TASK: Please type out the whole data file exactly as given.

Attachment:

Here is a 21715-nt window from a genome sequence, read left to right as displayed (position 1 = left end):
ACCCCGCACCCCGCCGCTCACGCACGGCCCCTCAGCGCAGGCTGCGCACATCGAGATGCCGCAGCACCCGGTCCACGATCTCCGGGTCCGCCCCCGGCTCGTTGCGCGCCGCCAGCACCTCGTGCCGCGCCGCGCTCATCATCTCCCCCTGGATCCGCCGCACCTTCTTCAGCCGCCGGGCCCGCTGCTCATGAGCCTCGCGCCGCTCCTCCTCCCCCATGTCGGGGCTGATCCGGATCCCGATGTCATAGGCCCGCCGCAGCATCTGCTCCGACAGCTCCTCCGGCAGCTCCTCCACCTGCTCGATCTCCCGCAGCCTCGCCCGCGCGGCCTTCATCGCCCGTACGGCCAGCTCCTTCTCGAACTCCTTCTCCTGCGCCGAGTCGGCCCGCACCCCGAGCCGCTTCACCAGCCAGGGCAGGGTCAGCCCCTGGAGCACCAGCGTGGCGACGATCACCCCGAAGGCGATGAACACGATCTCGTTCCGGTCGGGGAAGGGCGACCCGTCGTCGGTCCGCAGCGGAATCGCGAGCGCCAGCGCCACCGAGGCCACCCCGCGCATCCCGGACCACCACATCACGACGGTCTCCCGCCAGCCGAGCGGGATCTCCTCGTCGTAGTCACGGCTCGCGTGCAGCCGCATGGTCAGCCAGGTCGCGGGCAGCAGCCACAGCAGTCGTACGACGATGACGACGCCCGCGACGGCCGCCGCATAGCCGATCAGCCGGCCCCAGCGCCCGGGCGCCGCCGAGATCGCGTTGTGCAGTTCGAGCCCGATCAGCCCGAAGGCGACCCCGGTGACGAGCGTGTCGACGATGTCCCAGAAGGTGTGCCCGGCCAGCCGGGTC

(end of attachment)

Here is a 21715-nt window from a genome sequence, read left to right as displayed (position 1 = left end):
ACCCCGCACCCCGCCGCTCACGCACGGCCCCTCAGCGCAGGCTGCGCACATCGAGATGCCGCAGCACCCGGTCCACGATCTCCGGGTCCGCCCCCGGCTCGTTGCGCGCCGCCAGCACCTCGTGCCGCGCCGCGCTCATCATCTCCCCCTGGATCCGCCGCACCTTCTTCAGCCGCCGGGCCCGCTGCTCATGAGCCTCGCGCCGCTCCTCCTCCCCCATGTCGGGGCTGATCCGGATCCCGATGTCATAGGCCCGCCGCAGCATCTGCTCCGACAGCTCCTCCGGCAGCTCCTCCACCTGCTCGATCTCCCGCAGCCTCGCCCGCGCGGCCTTCATCGCCCGTACGGCCAGCTCCTTCTCGAACTCCTTCTCCTGCGCCGAGTCGGCCCGCACCCCGAGCCGCTTCACCAGCCAGGGCAGGGTCAGCCCCTGGAGCACCAGCGTGGCGACGATCACCCCGAAGGCGATGAACACGATCTCGTTCCGGTCGGGGAAGGGCGACCCGTCGTCGGTCCGCAGCGGAATCGCGAGCGCCAGCGCCACCGAGGCCACCCCGCGCATCCCGGACCACCACATCACGACGGTCTCCCGCCAGCCGAGCGGGATCTCCTCGTCGTAGTCACGGCTCGCGTGCAGCCGCATGGTCAGCCAGGTCGCGGGCAGCAGCCACAGCAGTCGTACGACGATGACGACGCCCGCGACGGCCGCCGCATAGCCGATCAGCCGGCCCCAGCGCCCGGGCGCCGCCGAGATCGCGTTGTGCAGTTCGAGCCCGATCAGCCCGAAGGCGACCCCGGTGACGAGCGTGTCGACGATGTCCCAGAAGGTGTGCCCGGCCAGCCGGGTC